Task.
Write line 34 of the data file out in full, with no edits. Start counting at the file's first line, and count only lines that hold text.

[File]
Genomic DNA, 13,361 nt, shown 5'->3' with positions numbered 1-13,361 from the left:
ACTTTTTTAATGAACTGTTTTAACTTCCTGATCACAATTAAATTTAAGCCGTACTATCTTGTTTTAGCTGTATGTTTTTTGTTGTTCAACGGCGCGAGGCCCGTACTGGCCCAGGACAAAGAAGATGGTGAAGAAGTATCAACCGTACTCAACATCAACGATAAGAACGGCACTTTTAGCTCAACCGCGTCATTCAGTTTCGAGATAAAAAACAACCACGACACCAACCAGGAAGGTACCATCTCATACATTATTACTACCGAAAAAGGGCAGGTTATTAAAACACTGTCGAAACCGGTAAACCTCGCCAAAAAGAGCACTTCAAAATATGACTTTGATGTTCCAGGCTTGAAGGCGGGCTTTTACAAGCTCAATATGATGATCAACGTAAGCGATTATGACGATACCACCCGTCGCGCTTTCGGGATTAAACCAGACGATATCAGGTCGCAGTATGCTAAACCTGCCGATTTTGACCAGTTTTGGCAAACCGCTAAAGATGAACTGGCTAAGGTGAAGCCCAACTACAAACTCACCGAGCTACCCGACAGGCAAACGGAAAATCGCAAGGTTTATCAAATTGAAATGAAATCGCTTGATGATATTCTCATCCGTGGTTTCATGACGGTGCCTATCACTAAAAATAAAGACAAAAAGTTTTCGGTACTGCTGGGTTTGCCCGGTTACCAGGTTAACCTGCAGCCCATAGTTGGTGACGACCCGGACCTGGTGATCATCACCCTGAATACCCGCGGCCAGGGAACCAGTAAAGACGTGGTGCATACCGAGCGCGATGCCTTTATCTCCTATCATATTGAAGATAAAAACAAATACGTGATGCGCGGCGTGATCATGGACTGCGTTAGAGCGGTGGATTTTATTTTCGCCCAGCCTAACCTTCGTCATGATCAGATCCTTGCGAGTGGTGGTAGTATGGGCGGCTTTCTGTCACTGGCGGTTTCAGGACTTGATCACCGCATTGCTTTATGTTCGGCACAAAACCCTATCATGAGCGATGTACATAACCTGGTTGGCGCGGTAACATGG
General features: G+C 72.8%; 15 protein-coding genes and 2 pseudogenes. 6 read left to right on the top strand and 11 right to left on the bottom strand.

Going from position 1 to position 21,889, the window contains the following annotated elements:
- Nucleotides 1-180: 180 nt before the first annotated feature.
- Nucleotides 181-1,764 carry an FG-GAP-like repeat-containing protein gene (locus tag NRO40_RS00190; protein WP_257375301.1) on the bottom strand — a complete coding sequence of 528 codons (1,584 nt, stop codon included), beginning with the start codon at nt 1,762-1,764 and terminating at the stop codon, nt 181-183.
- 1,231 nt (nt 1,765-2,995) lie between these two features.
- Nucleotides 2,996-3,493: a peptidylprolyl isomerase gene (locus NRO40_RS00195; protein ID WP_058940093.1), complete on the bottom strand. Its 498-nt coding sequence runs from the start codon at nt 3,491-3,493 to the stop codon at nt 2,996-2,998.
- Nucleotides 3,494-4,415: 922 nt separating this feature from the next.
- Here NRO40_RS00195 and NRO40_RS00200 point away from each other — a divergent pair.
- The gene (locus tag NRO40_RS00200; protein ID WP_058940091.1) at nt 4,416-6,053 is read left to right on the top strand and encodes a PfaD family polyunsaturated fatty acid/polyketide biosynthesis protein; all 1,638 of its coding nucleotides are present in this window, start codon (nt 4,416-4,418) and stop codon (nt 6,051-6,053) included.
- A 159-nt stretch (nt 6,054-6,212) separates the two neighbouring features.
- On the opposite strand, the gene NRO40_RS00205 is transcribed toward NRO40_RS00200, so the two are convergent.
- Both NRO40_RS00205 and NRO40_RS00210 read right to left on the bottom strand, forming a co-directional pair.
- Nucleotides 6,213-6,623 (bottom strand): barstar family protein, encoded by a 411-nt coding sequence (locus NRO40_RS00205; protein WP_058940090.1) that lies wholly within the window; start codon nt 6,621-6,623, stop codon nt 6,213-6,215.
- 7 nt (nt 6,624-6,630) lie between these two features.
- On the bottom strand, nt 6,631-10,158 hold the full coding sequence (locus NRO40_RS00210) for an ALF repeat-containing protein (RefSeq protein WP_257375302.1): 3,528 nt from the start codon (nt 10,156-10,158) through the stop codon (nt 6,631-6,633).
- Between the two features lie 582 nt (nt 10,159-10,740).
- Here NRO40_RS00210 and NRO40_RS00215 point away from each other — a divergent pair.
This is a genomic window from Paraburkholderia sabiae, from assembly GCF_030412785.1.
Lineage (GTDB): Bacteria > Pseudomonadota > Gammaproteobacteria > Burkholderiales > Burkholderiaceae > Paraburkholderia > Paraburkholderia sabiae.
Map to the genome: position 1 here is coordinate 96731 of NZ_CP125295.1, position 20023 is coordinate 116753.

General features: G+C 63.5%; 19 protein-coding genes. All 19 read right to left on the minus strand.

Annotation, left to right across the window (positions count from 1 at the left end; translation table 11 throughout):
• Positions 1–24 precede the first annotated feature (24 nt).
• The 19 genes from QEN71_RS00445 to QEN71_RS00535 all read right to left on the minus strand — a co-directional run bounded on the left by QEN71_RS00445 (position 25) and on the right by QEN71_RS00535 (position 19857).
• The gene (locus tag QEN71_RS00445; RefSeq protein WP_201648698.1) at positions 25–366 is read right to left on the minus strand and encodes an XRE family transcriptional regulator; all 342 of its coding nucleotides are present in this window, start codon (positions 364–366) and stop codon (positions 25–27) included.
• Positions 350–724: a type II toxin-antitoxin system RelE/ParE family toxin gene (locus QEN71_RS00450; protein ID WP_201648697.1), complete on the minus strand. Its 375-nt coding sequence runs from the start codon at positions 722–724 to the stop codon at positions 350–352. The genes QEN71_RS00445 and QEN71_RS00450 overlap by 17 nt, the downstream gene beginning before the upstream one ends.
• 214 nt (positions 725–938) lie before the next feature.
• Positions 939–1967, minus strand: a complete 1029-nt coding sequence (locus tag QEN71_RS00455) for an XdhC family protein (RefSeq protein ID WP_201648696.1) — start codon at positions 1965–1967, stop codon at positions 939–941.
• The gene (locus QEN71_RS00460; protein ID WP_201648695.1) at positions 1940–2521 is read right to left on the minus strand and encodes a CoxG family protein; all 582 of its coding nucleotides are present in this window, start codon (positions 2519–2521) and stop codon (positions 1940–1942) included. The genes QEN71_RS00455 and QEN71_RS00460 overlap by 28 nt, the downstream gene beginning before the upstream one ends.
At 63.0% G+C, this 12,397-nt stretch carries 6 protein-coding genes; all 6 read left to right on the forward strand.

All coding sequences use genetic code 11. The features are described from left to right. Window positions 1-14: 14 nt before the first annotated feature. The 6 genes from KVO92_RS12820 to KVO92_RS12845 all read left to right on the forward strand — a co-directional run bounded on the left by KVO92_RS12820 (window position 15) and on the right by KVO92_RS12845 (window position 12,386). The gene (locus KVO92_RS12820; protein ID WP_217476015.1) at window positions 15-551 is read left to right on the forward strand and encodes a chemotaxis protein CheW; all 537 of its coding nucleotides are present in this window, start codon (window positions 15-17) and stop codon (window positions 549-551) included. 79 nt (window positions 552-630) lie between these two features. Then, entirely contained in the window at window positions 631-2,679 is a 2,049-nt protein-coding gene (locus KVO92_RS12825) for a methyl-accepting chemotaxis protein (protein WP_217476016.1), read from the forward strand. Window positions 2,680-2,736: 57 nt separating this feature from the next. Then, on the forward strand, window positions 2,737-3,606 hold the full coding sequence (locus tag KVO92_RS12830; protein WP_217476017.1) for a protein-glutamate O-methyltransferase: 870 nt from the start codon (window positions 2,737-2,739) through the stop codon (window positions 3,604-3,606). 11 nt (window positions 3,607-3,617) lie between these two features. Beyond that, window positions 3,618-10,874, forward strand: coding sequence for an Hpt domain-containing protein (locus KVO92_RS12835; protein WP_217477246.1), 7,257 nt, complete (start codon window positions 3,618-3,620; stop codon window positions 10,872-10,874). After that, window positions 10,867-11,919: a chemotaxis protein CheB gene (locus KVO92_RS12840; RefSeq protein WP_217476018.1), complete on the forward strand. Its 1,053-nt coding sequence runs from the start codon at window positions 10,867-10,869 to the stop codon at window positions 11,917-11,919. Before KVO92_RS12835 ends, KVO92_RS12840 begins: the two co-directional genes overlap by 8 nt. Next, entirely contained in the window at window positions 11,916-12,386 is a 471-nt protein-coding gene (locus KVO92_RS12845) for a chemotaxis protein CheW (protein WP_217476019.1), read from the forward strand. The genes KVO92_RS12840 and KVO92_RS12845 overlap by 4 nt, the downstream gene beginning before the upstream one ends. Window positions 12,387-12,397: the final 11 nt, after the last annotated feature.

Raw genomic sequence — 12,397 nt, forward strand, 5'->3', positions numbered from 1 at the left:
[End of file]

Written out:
Raw genomic sequence — 12,397 nt, forward strand, 5'->3', positions numbered from 1 at the left: